City spokesman Mark Bode said that if there was any discussion about vaccinating hospitality workers, it would have taken place between the tourism industry officials and the state.
“Additionally, for the tournament itself, (the health department) invested additional resources to monitor, engage, and enforce restrictions at restaurants, bars, and entertainment districts,” Bode wrote in an email.
State officials said the vaccination roll out prioritized the most vulnerable and aimed to reduce hospitalizations. The state’s roll out, which left out teachers and other essential workers from priority lists, differed from the U.S. Centers for Disease Control and Prevention’s recommendation.
However, the hospitality industry and some workers can’t complain too much because Indiana has been able to move quickly through the population, offering vaccinations to all adults by the end of March.
For most younger service workers, however, their vaccinations are very likely after the March Madness crowd left the city.
Was it worth it?
Since mid-March, COVID-19 cases have started to rise again in Marion County and across the rest of the country as the warm weather brings more people out, business restrictions loosen up and vaccinations make people hopeful for a return to pre-pandemic life.
In the coming weeks, the city could see the health consequences of hosting a big event at the last stretch of a deadly pandemic.
“It’s not too early to ask whether or not it was wise to take this risk, but it’s too early to answer those questions,” said Michael Hicks, an economist of Ball State University.
One of the the major draws of the hosting March Madness is the economic boost to restaurants and hotels that have struggled through the pandemic. That tension between health and safety and business survival has run through every day of the pandemic, exasperated by insufficient or late government aid that forced people to choose between the two.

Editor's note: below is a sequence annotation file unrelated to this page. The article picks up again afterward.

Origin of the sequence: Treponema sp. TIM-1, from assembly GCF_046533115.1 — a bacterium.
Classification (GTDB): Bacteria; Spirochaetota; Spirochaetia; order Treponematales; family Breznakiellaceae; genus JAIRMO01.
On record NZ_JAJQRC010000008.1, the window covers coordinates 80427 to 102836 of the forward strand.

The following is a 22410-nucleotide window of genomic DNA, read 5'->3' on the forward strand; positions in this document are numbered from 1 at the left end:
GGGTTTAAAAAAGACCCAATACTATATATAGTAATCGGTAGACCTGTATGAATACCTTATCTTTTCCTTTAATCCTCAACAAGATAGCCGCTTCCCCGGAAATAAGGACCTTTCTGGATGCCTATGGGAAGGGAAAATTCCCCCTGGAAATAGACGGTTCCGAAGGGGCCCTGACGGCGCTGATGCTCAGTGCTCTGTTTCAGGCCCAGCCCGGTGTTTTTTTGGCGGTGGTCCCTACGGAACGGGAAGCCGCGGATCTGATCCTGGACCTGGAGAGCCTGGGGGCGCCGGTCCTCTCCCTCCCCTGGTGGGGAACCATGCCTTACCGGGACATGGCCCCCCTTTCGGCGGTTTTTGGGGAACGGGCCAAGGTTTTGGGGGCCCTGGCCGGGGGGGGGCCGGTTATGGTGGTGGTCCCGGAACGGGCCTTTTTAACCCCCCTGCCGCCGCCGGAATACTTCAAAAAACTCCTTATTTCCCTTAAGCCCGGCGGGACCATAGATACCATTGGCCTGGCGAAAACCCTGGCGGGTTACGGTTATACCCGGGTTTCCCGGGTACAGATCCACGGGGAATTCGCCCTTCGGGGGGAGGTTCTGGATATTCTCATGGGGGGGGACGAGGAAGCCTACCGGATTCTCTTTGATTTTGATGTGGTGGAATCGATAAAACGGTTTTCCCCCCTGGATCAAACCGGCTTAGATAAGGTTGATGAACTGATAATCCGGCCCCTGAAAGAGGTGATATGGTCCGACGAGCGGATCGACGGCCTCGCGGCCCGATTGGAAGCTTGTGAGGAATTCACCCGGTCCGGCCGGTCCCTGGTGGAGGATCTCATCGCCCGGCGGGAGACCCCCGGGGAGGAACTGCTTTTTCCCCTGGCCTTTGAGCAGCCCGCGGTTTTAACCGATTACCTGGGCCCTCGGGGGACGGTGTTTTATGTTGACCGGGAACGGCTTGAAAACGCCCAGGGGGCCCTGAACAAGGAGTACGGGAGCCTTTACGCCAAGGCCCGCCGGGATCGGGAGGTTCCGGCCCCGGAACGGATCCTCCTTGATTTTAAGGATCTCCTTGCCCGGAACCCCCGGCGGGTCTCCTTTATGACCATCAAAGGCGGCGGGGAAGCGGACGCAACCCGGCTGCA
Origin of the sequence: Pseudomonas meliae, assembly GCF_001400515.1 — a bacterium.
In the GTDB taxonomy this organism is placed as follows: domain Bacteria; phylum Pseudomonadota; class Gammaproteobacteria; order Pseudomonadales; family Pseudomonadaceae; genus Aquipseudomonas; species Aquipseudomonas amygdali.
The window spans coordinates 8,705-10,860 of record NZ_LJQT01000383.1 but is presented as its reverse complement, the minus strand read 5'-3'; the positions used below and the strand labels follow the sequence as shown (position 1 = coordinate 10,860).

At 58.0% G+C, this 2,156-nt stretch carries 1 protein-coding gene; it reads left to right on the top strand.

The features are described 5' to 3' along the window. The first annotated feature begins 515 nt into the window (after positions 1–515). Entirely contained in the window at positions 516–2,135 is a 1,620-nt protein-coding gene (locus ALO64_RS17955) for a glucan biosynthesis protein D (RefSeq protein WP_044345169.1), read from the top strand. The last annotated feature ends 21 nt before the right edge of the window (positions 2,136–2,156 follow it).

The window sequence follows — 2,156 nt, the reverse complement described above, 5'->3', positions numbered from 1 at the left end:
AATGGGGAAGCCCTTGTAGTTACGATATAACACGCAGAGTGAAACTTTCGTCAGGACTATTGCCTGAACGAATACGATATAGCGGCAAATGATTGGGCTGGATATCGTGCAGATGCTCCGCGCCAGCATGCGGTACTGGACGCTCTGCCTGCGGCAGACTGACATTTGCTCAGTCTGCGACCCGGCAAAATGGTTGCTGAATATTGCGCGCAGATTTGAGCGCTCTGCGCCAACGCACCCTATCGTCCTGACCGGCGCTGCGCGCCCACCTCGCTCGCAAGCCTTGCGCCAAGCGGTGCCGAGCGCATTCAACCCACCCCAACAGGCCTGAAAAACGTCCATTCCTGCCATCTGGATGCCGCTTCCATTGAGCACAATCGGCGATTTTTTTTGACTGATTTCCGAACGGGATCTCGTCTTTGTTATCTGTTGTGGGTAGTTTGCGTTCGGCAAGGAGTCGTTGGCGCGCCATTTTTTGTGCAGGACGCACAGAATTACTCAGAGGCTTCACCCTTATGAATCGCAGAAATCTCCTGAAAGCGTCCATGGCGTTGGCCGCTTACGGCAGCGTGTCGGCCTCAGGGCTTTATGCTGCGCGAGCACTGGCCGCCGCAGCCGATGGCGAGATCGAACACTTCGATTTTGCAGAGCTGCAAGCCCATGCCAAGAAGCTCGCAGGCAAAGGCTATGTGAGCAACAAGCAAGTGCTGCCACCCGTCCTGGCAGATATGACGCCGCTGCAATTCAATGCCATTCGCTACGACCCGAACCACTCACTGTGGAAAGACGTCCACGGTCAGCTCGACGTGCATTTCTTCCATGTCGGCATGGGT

Connie Oates-Allen, the owner of Michael’s Soul Kitchen, kept her restaurant closed for most of the pandemic and reopened for March Madness.
For her, keeping the restaurant open through the pandemic wasn’t worth the risk. But as vaccinations began and the cases dropped from the peaks in winter, she couldn’t turn down an opportunity to capitalize on the March Madness crowd.
“I had to be closed down for a whole year because I didn’t want to spread the virus in my restaurant,” she said.
Once she got vaccinated and the older adults who were most risk could get a shot, she felt that tension ease.
“I didn’t open up until the week of the tournament, that’s when I reopen my restaurant,” she said.
But like so many business owners, she wishes restaurant workers could have been vaccinated before the swell in business in the spring.
Contact IndyStar reporter Binghui Huang at 317-385-1595 or [email protected] Follow her on Twitter @Binghuihuang